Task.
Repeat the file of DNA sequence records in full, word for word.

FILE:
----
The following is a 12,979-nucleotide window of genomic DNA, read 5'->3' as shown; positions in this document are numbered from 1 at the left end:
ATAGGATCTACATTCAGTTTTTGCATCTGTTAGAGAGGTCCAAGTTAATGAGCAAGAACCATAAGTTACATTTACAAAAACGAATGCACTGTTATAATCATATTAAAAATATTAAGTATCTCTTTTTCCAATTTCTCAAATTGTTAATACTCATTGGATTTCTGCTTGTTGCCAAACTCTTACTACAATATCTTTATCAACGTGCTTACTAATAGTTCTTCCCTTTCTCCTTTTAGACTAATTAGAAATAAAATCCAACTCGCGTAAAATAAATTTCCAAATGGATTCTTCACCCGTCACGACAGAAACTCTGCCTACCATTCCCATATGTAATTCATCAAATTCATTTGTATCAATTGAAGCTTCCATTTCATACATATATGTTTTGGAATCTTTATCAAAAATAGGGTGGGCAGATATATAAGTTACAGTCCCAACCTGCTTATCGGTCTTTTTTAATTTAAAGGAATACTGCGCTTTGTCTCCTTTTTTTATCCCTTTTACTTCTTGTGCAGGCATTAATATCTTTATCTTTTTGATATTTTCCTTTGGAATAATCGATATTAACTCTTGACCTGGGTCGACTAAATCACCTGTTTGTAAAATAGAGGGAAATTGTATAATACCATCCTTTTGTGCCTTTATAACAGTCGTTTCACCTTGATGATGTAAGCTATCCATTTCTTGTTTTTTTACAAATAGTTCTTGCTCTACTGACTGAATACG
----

The following is a 12,979-nucleotide window of genomic DNA, read 5'->3' as shown; positions in this document are numbered from 1 at the left end:
ATAGGATCTACATTCAGTTTTTGCATCTGTTAGAGAGGTCCAAGTTAATGAGCAAGAACCATAAGTTACATTTACAAAAACGAATGCACTGTTATAATCATATTAAAAATATTAAGTATCTCTTTTTCCAATTTCTCAAATTGTTAATACTCATTGGATTTCTGCTTGTTGCCAAACTCTTACTACAATATCTTTATCAACGTGCTTACTAATAGTTCTTCCCTTTCTCCTTTTAGACTAATTAGAAATAAAATCCAACTCGCGTAAAATAAATTTCCAAATGGATTCTTCACCCGTCACGACAGAAACTCTGCCTACCATTCCCATATGTAATTCATCAAATTCATTTGTATCAATTGAAGCTTCCATTTCATACATATATGTTTTGGAATCTTTATCAAAAATAGGGTGGGCAGATATATAAGTTACAGTCCCAACCTGCTTATCGGTCTTTTTTAATTTAAAGGAATACTGCGCTTTGTCTCCTTTTTTTATCCCTTTTACTTCTTGTGCAGGCATTAATATCTTTATCTTTTTGATATTTTCCTTTGGAATAATCGATATTAACTCTTGACCTGGGTCGACTAAATCACCTGTTTGTAAAATAGAGGGAAATTGTATAATACCATCCTTTTGTGCCTTTATAACAGTCGTTTCACCTTGATGATGTAAGCTATCCATTTCTTGTTTTTTTACAAATAGTTCTTGCTCTACTGACTGAATACG